[Dshield] [Fwd: Potential Internet Attack Targeting Microsoft Beginning August 16, 2003]

Jon R. Kibler Jon.Kibler at aset.com
Fri Aug 15 19:53:16 GMT 2003


I know that this is nothing new, but I thought that you may like to see the DHS announcement that the CIA is distributing regarding the DDOS attacks by the worm.

Jon R. Kibler
A.S.E.T., Inc.
Charleston, SC  USA


stephfa at ncix.gov wrote:
> 
>                                DHS Advisory 
> 
>         Potential Internet Attack Targeting Microsoft Beginning August 16, 2003 
> 
>                                 OVERVIEW
> The National Cyber Security Division (NCD) of the DHS / Information Analysis and Infrastructure
> Protection Directorate is issuing this advisory to heighten awareness of potential Internet
> disruptions beginning August 16, 2003.  An Internet worm dubbed "msblast", "lovesan", or
> "blaster" began spreading on August 11th that takes advantage of a recently announced
> vulnerability in computers running some versions of the Microsoft Windows operating system. 
> DHS addressed this issue in an advisory available at
> http://www.dhs.gov/interweb/assetlibrary/Advisory_Internet_Impact_MS2.PDF. NCD would like
> to highlight that this worm contains additional code which may cause infected computers to attempt
> repetitive connections to a popular Microsoft web site, www.windowsupdate.com beginning just
> after midnight on the morning of August 16th. 
> 
>                                   IMPACT
> Because of the significant percentage of infected computers using high speed connections to the
> Internet (DSL or cable for example) the conditions exist for a phenomena known as a distributed
> denial of service (DDoS) attack against the Microsoft web site beginning on August 16th.  Steps
> are being taken by Microsoft and by Internet Service Providers to mitigate the impact of the
> DDoS.  Owners of computers infected by the worm may experience a general slowness of their
> computer along with difficulty in connecting to Internet sites or local network resources.  Systems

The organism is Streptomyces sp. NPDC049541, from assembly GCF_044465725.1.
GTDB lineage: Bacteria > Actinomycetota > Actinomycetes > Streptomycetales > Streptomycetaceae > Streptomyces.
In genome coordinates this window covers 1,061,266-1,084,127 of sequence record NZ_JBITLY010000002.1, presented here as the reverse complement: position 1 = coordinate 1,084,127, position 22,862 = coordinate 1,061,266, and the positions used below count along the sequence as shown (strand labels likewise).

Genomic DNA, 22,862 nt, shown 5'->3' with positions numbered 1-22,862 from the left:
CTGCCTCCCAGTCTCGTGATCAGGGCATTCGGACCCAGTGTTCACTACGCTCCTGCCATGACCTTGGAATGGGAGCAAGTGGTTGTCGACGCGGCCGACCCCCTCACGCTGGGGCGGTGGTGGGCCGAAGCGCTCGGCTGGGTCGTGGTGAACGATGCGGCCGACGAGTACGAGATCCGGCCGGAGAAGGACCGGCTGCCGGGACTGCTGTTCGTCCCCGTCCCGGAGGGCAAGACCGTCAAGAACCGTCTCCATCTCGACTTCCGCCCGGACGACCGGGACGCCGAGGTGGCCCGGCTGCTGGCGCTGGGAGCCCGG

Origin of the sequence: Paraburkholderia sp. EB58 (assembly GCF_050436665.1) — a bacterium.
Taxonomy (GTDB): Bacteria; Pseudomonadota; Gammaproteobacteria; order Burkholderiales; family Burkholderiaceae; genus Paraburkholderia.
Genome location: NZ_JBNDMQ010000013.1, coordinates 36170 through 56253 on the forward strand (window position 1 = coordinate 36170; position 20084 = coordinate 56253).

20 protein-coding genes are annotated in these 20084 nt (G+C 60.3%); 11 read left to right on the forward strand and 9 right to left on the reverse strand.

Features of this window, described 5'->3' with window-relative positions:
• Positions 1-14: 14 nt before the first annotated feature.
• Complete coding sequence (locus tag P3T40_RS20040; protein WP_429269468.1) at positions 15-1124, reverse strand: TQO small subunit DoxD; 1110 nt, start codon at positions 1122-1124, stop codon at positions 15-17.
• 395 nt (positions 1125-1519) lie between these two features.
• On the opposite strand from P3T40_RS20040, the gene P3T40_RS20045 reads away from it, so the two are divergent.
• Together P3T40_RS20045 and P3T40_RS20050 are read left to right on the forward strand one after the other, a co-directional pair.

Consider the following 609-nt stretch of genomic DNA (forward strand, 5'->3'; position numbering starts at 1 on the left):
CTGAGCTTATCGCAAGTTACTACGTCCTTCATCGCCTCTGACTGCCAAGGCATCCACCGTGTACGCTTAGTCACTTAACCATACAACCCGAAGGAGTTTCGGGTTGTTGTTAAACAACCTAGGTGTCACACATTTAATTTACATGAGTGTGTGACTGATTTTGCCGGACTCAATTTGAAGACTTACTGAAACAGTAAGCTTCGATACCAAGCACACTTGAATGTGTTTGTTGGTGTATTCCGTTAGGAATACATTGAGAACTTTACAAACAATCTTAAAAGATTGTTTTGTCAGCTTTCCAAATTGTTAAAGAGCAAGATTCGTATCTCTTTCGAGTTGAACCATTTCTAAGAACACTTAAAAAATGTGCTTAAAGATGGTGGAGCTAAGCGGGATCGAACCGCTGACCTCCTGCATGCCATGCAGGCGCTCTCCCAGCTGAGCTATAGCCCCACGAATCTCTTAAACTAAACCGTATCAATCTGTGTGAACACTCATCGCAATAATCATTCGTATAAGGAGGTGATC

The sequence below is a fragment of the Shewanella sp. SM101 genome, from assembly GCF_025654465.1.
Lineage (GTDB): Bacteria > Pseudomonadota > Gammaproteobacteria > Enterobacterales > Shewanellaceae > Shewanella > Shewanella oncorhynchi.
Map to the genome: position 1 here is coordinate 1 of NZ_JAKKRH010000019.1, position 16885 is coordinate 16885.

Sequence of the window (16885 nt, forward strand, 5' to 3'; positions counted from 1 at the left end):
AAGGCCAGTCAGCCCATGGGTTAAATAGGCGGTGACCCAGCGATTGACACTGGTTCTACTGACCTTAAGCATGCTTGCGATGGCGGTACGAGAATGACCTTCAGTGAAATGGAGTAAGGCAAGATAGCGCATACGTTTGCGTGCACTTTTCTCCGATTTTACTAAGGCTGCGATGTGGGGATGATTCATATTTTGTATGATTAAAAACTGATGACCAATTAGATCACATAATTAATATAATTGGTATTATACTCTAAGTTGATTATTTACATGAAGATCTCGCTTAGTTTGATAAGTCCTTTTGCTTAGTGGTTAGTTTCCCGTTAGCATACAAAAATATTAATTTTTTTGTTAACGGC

> that are still infected on August 16th may stop spreading the worm and may begin flooding the
> Microsoft Update site with repeated connection requests.  Other customers who attempt to use the
> site to update their Microsoft Windows operating systems on or after August 16th might
> experience slowness in response or inability to connect to the update site. 
> 
>                                  DETAILS
> Windowsupdate.com is used as a starting point for users of Microsoft Windows operating systems
> for software updates.  The code in the worm instructs infected computers to repeatedly connect to
> that site beginning on the 16th of August.  Starting on January 1, 2004, the worm will switch to
> cyclic behavior in which it attacks the Microsoft web site from the 16th of each month to the end of
> the month.  Between the 1st and 15th of the month, infected computers may attempt to scan for
> other vulnerable systems in order to spread the worm.  The worm uses the clock in the infected
> computer to determine when to start and stop; therefore Microsoft may begin seeing attacks on the
> morning of the 15th due to time zone differences around the world.  This pattern of spreading from
> the 1st to the 15th and flooding Microsoft between the 16th and the end of the month may continue
> indefinitely. 
> 
>                            RECOMMENDATIONS
> The worm takes advantage of a serious vulnerability in several versions of the Microsoft Windows
> operating system.  DHS encourages system administrators and computer owners to update
> vulnerable versions of Microsoft Windows operating systems as soon as possible before August
> 15th. 
> 
> Details on which computers are vulnerable and instructions for cleaning infected computers are
> available at http://www.microsoft.com/security/incident/blast.asp. 
> 
> DHS also encourages system administrators and computer owners to update antivirus software
> with the latest signatures available from their respective software vendor. 
> 
> In order to limit the spreading of the worm, DHS further suggests that Internet Service Providers
> and network administrators consider blocking TCP 
> and UDP ports 69, 135, 139, 445, and 4444 for inbound connections unless absolutely needed
> for business or operational purposes. 
> 
> DHS encourages recipients of this Advisory to report information concerning suspicious or criminal
> activity to local law enforcement, local FBI's Joint 
> Terrorism Task Force (in Washington, DC/Northern Virginia; (202) 278-2000) or the Homeland
> Security Operations Center (HSOC).  The HSOC may be contacted at:   Phone: (202) 282-8101.
> 
> DHS intends to update this advisory should it receive additional relevant information, including
> information provided to it by the user community. 
> Based on this notification, no change to the Homeland Security AdvisorySystem (HSAS) level is
> anticipated; the current HSAS level is YELLOW. 
>   
>   
>   
>




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